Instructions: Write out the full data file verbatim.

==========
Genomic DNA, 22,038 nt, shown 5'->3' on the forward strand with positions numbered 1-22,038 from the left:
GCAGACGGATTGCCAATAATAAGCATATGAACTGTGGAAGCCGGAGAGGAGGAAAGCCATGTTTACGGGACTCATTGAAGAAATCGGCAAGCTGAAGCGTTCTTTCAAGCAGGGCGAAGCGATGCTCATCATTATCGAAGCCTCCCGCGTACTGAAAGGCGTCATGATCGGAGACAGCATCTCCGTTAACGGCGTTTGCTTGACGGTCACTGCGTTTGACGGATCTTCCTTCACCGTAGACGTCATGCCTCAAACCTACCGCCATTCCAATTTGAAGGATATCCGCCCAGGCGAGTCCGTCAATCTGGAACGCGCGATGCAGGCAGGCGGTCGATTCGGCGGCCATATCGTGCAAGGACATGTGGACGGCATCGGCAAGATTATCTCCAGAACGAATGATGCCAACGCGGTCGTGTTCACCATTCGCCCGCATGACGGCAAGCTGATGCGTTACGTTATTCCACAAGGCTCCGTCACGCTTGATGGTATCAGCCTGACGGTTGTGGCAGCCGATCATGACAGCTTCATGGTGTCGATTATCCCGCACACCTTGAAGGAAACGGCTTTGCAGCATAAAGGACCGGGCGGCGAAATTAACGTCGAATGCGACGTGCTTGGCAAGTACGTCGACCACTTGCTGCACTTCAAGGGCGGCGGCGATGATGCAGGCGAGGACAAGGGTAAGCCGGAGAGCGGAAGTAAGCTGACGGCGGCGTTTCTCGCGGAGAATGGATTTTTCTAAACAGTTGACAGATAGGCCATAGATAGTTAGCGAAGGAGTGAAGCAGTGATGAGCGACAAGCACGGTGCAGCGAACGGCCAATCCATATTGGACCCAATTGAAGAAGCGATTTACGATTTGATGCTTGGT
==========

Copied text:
Genomic DNA, 22,038 nt, shown 5'->3' on the forward strand with positions numbered 1-22,038 from the left:
GCAGACGGATTGCCAATAATAAGCATATGAACTGTGGAAGCCGGAGAGGAGGAAAGCCATGTTTACGGGACTCATTGAAGAAATCGGCAAGCTGAAGCGTTCTTTCAAGCAGGGCGAAGCGATGCTCATCATTATCGAAGCCTCCCGCGTACTGAAAGGCGTCATGATCGGAGACAGCATCTCCGTTAACGGCGTTTGCTTGACGGTCACTGCGTTTGACGGATCTTCCTTCACCGTAGACGTCATGCCTCAAACCTACCGCCATTCCAATTTGAAGGATATCCGCCCAGGCGAGTCCGTCAATCTGGAACGCGCGATGCAGGCAGGCGGTCGATTCGGCGGCCATATCGTGCAAGGACATGTGGACGGCATCGGCAAGATTATCTCCAGAACGAATGATGCCAACGCGGTCGTGTTCACCATTCGCCCGCATGACGGCAAGCTGATGCGTTACGTTATTCCACAAGGCTCCGTCACGCTTGATGGTATCAGCCTGACGGTTGTGGCAGCCGATCATGACAGCTTCATGGTGTCGATTATCCCGCACACCTTGAAGGAAACGGCTTTGCAGCATAAAGGACCGGGCGGCGAAATTAACGTCGAATGCGACGTGCTTGGCAAGTACGTCGACCACTTGCTGCACTTCAAGGGCGGCGGCGATGATGCAGGCGAGGACAAGGGTAAGCCGGAGAGCGGAAGTAAGCTGACGGCGGCGTTTCTCGCGGAGAATGGATTTTTCTAAACAGTTGACAGATAGGCCATAGATAGTTAGCGAAGGAGTGAAGCAGTGATGAGCGACAAGCACGGTGCAGCGAACGGCCAATCCATATTGGACCCAATTGAAGAAGCGATTTACGATTTGATGCTTGGT